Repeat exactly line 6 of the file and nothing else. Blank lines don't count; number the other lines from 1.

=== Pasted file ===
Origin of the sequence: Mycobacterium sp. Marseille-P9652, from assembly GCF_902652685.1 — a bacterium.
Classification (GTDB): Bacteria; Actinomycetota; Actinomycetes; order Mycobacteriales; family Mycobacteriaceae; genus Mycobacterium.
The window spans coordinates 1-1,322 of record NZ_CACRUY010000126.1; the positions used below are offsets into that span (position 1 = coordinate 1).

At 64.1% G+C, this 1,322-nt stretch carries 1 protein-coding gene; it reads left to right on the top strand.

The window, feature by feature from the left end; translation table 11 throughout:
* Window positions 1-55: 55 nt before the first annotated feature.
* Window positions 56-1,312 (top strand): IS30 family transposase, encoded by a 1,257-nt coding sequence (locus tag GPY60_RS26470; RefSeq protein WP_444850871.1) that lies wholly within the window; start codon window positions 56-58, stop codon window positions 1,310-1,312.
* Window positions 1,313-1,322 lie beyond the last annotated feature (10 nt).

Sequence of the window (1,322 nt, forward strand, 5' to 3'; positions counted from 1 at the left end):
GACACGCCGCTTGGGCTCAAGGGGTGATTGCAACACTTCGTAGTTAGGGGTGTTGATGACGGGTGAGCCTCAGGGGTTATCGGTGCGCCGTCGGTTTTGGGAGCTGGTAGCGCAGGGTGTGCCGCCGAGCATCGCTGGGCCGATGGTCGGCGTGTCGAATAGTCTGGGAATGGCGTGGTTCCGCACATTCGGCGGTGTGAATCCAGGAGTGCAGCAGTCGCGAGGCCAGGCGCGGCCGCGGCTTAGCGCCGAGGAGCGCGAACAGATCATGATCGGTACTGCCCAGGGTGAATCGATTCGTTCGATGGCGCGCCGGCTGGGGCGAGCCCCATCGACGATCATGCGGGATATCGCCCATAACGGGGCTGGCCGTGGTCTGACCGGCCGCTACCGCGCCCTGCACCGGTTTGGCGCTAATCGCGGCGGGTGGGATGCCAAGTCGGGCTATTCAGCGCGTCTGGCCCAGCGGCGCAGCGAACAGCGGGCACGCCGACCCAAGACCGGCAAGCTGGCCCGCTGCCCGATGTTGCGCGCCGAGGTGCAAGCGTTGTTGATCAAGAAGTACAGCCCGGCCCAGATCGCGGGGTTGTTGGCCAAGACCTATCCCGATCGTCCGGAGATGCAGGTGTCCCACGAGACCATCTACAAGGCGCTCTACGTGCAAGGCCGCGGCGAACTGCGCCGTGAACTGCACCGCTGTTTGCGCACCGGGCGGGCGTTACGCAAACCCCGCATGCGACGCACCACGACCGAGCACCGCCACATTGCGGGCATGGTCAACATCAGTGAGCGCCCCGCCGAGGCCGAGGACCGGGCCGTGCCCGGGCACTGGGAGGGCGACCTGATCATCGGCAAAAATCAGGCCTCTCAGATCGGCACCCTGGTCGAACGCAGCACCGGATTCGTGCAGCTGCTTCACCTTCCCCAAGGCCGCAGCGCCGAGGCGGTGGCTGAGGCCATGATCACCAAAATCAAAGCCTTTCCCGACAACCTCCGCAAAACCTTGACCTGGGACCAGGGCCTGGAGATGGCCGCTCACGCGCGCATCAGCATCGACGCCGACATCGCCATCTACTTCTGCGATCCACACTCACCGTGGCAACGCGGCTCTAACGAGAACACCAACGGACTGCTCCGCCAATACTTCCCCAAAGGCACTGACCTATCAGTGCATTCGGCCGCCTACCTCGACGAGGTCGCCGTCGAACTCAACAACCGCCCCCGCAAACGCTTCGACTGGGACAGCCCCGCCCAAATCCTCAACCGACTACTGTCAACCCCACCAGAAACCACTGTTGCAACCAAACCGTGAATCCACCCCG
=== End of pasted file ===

* Window positions 1-55: 55 nt before the first annotated feature.